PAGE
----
How to avoid your truck insurance claim being repudiated

27 July 2010 Heavy Commercial Vehicle Underwriting Managers (Pty) Limited (HCV)

Heavy commercial operators may be in for a financial shock when making a claim. They may not realise that if they do not comply with certain policy fine print, their claims can and will be repudiated. Client loyalty is no longer a factor for most insurance companies as they are constantly searching for ways to cut costs and keep premiums low. The following tips will help heavy commercial operators to minimise their risk of insurance claim repudiation.

Operators are urged to inform their insurance company of any planned vehicle modifications. The terms and conditions of their policy may state that the vehicle must comply with the manufacturer’s specifications. If a vehicle is “chipped” or modified without the insurer’s consent, it gives the insurer a valid reason to refuse to pay a claim if the vehicle is involved in an accident.

Policy fine print also requires that the vehicle is roadworthy, therefore regular maintenance is crucial. For example, incorrect tyre pressure not only renders a vehicle unroadworthy but can also be very dangerous. It affects braking, steering, road holding and the general stability of the vehicle. Operators should check tyre pressure on a regular basis to reduce the risk of having an accident. Simple maintenance procedures like this will prevent repudiation.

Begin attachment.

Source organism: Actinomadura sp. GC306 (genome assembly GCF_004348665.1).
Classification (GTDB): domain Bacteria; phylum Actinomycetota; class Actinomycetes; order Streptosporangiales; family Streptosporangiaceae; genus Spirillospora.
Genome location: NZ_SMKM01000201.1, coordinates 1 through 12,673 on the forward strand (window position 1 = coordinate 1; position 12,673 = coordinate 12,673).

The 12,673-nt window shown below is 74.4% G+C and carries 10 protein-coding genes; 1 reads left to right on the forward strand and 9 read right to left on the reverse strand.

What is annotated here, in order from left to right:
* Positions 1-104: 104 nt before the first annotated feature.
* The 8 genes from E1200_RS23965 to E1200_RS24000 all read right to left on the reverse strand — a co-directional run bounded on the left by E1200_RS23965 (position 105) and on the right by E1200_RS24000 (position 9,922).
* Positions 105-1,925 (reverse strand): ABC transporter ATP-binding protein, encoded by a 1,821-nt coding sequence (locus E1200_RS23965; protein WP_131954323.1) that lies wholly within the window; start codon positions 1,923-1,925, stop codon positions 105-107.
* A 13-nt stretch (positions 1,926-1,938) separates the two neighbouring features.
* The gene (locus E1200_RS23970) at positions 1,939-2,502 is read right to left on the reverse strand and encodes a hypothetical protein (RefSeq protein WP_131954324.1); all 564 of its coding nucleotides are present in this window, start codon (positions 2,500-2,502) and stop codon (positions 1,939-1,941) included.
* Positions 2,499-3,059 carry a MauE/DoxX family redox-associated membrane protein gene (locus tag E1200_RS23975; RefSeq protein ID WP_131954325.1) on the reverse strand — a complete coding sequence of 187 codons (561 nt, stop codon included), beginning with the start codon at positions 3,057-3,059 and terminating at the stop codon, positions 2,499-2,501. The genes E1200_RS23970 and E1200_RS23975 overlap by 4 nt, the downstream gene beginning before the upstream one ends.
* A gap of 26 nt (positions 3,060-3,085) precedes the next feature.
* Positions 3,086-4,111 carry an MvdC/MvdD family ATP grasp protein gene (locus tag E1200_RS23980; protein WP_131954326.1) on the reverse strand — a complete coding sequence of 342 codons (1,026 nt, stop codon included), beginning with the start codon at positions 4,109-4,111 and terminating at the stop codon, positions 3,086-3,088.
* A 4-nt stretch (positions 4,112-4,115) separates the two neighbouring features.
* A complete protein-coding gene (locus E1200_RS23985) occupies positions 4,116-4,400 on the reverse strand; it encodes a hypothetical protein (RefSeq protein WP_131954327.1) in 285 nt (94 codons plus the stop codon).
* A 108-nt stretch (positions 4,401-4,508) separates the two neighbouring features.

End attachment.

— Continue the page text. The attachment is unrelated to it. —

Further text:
Driving under the influence of drugs or alcohol is grounds for repudiation. Studies show that alcohol hinders a driver’s psychomotor skills (movement controlled by the brain). Operators are advised to make it very clear to drivers that they can be instantly dismissed if they drink and drive. If a drunk driver causes a fatal accident, not only will the insurance claim be repudiated but manslaughter lawsuits may be filed. The operator will suffer severe financial losses and have the death of innocent road users on his conscience. Similarly, drugs can affect the driver’s ability to control the vehicle safely. Prescription drugs are just as dangerous as recreational drugs.

A photocopy of the driver’s Professional Driver’s Permit (PrDP) is not sufficient to protect the operator from repudiation. The driver may have been previously disqualified which means the operator has employed an unlicensed driver. By regularly checking licenses, operators can ensure the vehicle’s insurance is not invalidated.

Before going on cover, operators should research the repudiation history of their chosen insurer. “Many underwriters distract consumers with no claims bonuses and value added benefits, without mentioning their reluctance to pay out when a claim is made,” explains Chris Barry, MD of Heavy Commercial Vehicle Underwriters (HCV), an underwriter renowned for an incredibly low rate of repudiation.

Operators are encouraged to ask questions about their contracts to make sure they understand all the fine print. “HCV has made policy wording easy to understand so that our policyholders know exactly what we expect from them to ensure their policy is valid at all times,” assures Barry.

If operators follow the terms and conditions of their insurance contract, repudiation is unlikely. Should a situation arise where the operator disputes the repudiation of a claim, they can contact the Insurance Ombudsman to investigate the situation.

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